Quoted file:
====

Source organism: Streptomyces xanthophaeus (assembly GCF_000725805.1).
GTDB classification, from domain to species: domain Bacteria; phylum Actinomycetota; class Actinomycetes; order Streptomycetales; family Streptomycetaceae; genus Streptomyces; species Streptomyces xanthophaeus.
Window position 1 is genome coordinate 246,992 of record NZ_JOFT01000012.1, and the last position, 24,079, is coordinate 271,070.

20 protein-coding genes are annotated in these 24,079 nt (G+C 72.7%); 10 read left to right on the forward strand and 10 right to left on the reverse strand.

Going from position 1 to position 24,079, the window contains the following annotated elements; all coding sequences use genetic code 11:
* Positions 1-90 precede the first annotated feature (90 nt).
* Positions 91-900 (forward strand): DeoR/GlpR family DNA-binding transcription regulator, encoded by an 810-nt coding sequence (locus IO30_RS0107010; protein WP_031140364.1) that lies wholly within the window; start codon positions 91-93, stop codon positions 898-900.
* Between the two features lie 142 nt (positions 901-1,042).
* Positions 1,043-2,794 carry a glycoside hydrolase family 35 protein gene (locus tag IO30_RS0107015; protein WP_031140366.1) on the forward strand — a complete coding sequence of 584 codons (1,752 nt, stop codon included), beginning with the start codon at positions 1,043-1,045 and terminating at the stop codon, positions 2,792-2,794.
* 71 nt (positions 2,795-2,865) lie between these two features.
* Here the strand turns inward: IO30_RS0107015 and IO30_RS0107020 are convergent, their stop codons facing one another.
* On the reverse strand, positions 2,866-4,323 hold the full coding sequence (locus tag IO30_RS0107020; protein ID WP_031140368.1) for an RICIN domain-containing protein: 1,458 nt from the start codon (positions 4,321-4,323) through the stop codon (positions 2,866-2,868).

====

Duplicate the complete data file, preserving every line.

Source organism: Streptomyces xanthophaeus (assembly GCF_000725805.1).
GTDB classification, from domain to species: domain Bacteria; phylum Actinomycetota; class Actinomycetes; order Streptomycetales; family Streptomycetaceae; genus Streptomyces; species Streptomyces xanthophaeus.
Window position 1 is genome coordinate 246,992 of record NZ_JOFT01000012.1, and the last position, 24,079, is coordinate 271,070.

20 protein-coding genes are annotated in these 24,079 nt (G+C 72.7%); 10 read left to right on the forward strand and 10 right to left on the reverse strand.

Going from position 1 to position 24,079, the window contains the following annotated elements; all coding sequences use genetic code 11:
* Positions 1-90 precede the first annotated feature (90 nt).
* Positions 91-900 (forward strand): DeoR/GlpR family DNA-binding transcription regulator, encoded by an 810-nt coding sequence (locus IO30_RS0107010; protein WP_031140364.1) that lies wholly within the window; start codon positions 91-93, stop codon positions 898-900.
* Between the two features lie 142 nt (positions 901-1,042).
* Positions 1,043-2,794 carry a glycoside hydrolase family 35 protein gene (locus tag IO30_RS0107015; protein WP_031140366.1) on the forward strand — a complete coding sequence of 584 codons (1,752 nt, stop codon included), beginning with the start codon at positions 1,043-1,045 and terminating at the stop codon, positions 2,792-2,794.
* 71 nt (positions 2,795-2,865) lie between these two features.
* Here the strand turns inward: IO30_RS0107015 and IO30_RS0107020 are convergent, their stop codons facing one another.
* On the reverse strand, positions 2,866-4,323 hold the full coding sequence (locus tag IO30_RS0107020; protein ID WP_031140368.1) for an RICIN domain-containing protein: 1,458 nt from the start codon (positions 4,321-4,323) through the stop codon (positions 2,866-2,868).